Elin and I also sat down at the computer and went through the wonderful Djeco arts and crafts packs and ordered a batch to keep hospital boredom at bay... friends recommended apps and I refreshed our iPad and we packed ready for our stay. The final afternoon before admission came round, and I phoned the ward to check the time of our admission. Quickly, our world unravelled. Something wasn't right - the ward could not confirm anything and we immediately contacted the consultant's secretary which lead to painful evening of waiting to speak to the consultant. The conversation later confirmed our developing fears: the scan of Elin's lungs showed two new lesions, and as a result high dose treatment could not commence as the risks were too high.


I can't really put into words what this news has done to us, but we are still trying to pick ourselves back up. Elin is devastated that there is now no end in sight, but as parents we feel the gut-wrenching panic that there is no obvious way in sight. Elin needs more treatment but the consultants have no further approved treatments here to offer her.


We are now looking at trials at the Royal Marsden. We have had meetings with the wonderful team up there, and a clearer path is forming as our hope grows for the two drug options that could help Elin. The places on these trials are not currently available, so Elin has just finished a course of 'holding' chemo at Brighton - the same combination that she was on earlier this year.


To look at Elin, you would not believe all this was happening. Aside from the early September trips to GOSH and now one afternoon a week for chemo, she has not missed a second of school (and adores her lovely new teacher). We are waiting on news from the Marsden, and are continuing to explore any other options here and abroad. I hope that we will be in a clearer position by the end of half-term - but in the meantime I have also been trying to make sure that we have lots of fun things going on for the holidays (the highlight of which is a last minute booking to 'Wicked'... looking forward to her reaction...!)


Thanks as ever for all your lovely messages through the Facebook page - actually we have two (I made a community page long ago, but I'm not convinced we need it) so find the page with the picture of Elin with the butterfly facepaint, if you would like to link in with us there. Thanks again x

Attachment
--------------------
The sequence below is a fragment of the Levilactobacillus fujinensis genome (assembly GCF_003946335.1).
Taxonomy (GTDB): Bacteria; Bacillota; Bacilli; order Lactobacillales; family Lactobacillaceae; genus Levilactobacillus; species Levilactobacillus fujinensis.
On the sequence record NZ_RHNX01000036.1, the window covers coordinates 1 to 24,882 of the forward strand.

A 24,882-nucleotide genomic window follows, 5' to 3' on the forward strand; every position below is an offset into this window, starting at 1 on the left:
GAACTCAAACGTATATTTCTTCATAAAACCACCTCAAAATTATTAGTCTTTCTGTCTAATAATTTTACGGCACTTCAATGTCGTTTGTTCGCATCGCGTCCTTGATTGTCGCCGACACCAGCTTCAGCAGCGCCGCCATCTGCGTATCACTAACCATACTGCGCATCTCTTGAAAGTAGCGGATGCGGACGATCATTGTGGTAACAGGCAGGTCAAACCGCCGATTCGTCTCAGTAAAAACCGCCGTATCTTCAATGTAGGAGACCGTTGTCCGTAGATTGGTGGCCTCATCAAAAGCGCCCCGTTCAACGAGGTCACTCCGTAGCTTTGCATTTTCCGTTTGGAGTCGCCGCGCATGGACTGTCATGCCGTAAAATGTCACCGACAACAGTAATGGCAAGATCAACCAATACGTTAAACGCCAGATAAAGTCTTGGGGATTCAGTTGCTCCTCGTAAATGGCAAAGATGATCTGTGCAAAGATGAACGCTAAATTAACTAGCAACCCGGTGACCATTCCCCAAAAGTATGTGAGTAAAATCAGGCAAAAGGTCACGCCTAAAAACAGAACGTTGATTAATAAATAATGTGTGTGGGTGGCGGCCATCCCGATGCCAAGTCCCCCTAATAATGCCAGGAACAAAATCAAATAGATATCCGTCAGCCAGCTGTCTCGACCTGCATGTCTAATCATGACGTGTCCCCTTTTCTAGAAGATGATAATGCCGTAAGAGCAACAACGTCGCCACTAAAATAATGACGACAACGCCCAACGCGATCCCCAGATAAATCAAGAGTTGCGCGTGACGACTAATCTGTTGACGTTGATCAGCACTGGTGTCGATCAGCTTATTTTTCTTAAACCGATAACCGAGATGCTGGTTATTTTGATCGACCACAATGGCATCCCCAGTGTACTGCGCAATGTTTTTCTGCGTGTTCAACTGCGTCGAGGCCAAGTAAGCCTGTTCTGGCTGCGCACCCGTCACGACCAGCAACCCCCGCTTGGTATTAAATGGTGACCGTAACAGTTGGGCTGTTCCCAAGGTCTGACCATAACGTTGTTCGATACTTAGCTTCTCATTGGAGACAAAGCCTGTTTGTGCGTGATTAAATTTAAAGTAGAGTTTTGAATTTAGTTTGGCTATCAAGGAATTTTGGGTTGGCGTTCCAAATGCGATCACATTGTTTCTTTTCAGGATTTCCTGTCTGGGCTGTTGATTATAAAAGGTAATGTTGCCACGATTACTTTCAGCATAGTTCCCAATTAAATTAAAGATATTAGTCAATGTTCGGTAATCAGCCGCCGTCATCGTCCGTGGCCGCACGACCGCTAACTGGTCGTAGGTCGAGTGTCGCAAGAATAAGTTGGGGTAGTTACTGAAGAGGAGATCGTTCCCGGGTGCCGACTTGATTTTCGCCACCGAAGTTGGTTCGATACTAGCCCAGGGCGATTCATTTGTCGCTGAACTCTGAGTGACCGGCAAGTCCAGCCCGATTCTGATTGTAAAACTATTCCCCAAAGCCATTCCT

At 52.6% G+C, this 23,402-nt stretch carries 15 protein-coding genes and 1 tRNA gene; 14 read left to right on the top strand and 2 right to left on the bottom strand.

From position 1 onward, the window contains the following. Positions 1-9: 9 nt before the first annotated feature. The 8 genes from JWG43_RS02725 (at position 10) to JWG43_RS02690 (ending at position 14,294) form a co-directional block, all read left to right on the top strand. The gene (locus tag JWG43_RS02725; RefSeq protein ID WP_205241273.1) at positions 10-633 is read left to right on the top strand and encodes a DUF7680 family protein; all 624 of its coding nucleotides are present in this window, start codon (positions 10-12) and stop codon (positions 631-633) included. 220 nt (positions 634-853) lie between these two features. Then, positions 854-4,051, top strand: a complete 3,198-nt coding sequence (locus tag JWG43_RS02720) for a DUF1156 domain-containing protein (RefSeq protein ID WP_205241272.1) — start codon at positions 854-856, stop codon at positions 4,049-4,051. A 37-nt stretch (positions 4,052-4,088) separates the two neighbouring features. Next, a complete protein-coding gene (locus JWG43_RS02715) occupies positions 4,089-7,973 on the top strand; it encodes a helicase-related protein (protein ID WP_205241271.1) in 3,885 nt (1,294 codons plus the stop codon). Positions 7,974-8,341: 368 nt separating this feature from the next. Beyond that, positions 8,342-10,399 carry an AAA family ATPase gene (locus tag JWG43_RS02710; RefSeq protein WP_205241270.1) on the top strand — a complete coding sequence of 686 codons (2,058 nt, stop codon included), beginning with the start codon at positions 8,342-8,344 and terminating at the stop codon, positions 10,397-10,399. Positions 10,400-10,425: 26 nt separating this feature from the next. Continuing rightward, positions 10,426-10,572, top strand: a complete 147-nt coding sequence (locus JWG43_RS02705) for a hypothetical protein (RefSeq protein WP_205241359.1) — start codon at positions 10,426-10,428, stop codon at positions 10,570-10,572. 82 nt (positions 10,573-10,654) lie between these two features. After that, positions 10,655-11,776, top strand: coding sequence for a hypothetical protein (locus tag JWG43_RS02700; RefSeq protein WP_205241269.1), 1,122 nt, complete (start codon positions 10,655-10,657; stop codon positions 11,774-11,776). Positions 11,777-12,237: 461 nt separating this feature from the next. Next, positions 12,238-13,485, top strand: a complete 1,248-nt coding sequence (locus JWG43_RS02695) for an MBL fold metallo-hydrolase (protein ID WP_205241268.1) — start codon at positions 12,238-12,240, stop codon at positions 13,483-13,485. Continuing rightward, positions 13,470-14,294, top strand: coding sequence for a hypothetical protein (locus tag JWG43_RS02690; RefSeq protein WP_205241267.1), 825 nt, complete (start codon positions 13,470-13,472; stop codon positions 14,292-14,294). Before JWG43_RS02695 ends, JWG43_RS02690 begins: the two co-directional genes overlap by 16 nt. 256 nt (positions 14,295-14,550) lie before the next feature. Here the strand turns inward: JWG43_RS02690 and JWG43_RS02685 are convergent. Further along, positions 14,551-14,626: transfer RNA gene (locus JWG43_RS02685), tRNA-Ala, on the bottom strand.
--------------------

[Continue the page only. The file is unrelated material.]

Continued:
During October and November we researched the trial options - and the Marsden research team started speaking about the possibility of a new cohort opening for a drug called Regorafenib. This was the first paediatric solid tumours trial for this drug but it had already been approved for certain adult cancer treatments; international opinions were very positive and its method of action through targeting cells and inhibiting cell growth in multiple ways gave us huge hope. Elin was at the top of the waiting list in the UK for a trial place, but we went through a very difficult period of waiting as nothing was currently open. After two cycles of holding chemo, we received the news mid-November that a new cohort of places had been approved for the Regorafenib trial we had been waiting for.


I am sketching out the events in a way that glances over the heart of the decision Martin and I faced, as I'm afraid I cannot begin to convey the soul-searching, research and worry here. Please forgive my listing of events but I hope you can understand the reason.


We signed consent forms on November 24th, and Elin went through screening tests and scans on the same day at the Marsden. Displaying no symptoms of any chest difficulties aside from a slight soreness in her side and with a performance score reflecting her ability to do normal daily activities of 100%, she looked to be in a good position for starting on Wednesday 26th. Screening tests all went well, aside from a slight concern over her temperature which was 37.6. For someone in Elin's position, hospitalisation is needed for a possible infection when the temperature reaches 38, so this temperature reading started some alarm bells.